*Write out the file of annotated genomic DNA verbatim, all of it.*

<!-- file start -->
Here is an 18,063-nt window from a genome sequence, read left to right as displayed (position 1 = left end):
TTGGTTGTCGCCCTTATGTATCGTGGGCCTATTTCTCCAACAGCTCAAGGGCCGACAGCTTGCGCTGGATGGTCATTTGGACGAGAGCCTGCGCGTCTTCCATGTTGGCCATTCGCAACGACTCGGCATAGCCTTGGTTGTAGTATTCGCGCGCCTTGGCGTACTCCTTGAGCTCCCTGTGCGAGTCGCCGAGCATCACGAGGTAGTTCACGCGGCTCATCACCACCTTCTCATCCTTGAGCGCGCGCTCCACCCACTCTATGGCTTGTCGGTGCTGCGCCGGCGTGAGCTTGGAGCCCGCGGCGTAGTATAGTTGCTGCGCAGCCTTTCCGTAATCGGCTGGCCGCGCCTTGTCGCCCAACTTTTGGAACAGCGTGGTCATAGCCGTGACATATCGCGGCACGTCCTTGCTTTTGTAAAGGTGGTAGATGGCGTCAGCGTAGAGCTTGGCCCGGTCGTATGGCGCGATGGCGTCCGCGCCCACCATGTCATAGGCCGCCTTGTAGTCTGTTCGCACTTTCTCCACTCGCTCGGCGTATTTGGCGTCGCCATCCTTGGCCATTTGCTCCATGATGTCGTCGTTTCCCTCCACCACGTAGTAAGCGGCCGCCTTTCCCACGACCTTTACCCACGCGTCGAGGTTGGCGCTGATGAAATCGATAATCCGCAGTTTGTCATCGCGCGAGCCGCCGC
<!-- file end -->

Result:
Here is an 18,063-nt window from a genome sequence, read left to right as displayed (position 1 = left end):
TTGGTTGTCGCCCTTATGTATCGTGGGCCTATTTCTCCAACAGCTCAAGGGCCGACAGCTTGCGCTGGATGGTCATTTGGACGAGAGCCTGCGCGTCTTCCATGTTGGCCATTCGCAACGACTCGGCATAGCCTTGGTTGTAGTATTCGCGCGCCTTGGCGTACTCCTTGAGCTCCCTGTGCGAGTCGCCGAGCATCACGAGGTAGTTCACGCGGCTCATCACCACCTTCTCATCCTTGAGCGCGCGCTCCACCCACTCTATGGCTTGTCGGTGCTGCGCCGGCGTGAGCTTGGAGCCCGCGGCGTAGTATAGTTGCTGCGCAGCCTTTCCGTAATCGGCTGGCCGCGCCTTGTCGCCCAACTTTTGGAACAGCGTGGTCATAGCCGTGACATATCGCGGCACGTCCTTGCTTTTGTAAAGGTGGTAGATGGCGTCAGCGTAGAGCTTGGCCCGGTCGTATGGCGCGATGGCGTCCGCGCCCACCATGTCATAGGCCGCCTTGTAGTCTGTTCGCACTTTCTCCACTCGCTCGGCGTATTTGGCGTCGCCATCCTTGGCCATTTGCTCCATGATGTCGTCGTTTCCCTCCACCACGTAGTAAGCGGCCGCCTTTCCCACGACCTTTACCCACGCGTCGAGGTTGGCGCTGATGAAATCGATAATCCGCAGTTTGTCATCGCGCGAGCCGCCGC